Applications to join Teach for America, the national education nonprofit, which sends new, quickly trained college graduates into troubled school districts for two-year classroom stints, are down by about 10 percent from a year ago, the second straight decline after 15 years of growth, writes The New York Times. The organization has notified participating schools that this fall's teacher cohort could be down by up to 25 percent,and it has closed two of its eight summer training sites, in Los Angeles and New York City.
Teach for America leaders said the nonprofit, which accepted 15 percent of its applicants last year, does not plan to lower standards to boost teacher numbers. They pinned the recruitment slowdown to the economic recovery giving high-achieving graduates more, and more lucrative, job choices.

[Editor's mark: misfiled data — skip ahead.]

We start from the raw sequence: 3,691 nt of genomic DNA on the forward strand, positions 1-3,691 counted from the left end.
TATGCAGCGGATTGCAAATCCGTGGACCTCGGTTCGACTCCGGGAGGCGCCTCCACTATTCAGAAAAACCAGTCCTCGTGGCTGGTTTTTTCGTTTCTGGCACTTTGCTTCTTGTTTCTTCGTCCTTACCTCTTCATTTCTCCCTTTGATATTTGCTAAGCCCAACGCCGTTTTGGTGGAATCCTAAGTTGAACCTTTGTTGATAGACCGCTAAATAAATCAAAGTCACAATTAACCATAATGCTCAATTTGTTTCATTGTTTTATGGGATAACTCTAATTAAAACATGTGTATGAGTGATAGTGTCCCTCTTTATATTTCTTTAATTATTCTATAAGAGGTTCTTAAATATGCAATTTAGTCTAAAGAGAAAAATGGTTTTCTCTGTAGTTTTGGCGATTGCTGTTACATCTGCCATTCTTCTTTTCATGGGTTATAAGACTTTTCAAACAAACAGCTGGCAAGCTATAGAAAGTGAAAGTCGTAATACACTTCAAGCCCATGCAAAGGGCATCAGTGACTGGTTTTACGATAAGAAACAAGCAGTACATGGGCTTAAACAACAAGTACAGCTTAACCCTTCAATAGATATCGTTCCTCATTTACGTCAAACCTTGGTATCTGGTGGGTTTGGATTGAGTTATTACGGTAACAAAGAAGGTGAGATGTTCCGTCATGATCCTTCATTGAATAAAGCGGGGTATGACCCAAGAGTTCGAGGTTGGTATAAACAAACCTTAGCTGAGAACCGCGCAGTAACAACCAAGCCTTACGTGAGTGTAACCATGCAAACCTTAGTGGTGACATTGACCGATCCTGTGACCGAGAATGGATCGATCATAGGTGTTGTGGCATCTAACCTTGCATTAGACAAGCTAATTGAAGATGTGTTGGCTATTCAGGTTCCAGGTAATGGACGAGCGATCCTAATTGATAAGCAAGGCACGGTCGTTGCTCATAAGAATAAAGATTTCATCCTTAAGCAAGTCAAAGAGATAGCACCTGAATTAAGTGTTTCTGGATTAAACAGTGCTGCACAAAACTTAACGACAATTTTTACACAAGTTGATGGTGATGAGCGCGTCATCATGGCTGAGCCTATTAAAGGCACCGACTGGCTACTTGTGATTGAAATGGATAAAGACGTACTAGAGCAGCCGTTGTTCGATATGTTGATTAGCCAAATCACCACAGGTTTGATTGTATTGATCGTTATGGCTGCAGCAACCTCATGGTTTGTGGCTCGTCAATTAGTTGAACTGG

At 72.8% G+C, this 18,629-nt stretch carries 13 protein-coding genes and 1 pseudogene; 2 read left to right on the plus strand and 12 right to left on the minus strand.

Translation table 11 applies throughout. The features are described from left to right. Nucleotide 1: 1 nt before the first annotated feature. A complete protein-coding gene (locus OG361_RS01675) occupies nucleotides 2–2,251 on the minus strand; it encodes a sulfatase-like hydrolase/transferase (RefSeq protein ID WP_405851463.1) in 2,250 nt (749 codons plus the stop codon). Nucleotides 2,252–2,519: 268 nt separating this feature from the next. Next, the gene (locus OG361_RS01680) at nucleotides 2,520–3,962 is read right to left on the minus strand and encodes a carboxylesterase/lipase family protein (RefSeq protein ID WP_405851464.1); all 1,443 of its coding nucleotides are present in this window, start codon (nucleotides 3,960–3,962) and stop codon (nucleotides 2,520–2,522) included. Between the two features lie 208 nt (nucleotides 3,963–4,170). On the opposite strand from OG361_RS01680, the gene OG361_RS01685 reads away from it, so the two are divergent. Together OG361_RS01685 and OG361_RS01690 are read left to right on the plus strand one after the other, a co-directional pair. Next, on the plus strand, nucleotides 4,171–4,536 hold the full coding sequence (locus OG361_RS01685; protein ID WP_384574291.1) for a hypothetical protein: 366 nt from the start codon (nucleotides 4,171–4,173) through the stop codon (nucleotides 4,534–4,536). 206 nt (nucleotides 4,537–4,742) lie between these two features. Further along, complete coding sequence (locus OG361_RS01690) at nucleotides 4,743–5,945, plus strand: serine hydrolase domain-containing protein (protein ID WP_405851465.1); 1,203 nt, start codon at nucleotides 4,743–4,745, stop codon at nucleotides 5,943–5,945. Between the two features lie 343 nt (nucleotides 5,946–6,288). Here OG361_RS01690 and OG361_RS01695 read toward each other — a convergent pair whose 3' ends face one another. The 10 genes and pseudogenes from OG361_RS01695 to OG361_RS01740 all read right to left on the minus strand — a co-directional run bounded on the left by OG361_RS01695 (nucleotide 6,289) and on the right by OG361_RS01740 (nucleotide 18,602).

Closely aligned with the charter-school and standards movements, Teach for America has been a target of growing criticism from teachers' unions and some program alumni, who say it reinforces educational inequity by filling low-income schools with inexperienced staff. Co-CEO Matt Kramer said the controversy was not a factor in the recruitment drop, asserting that when he visits college campuses, "I don't hear people say, 'Oh, I hear this criticism and therefore I don't want to do Teach for America.'"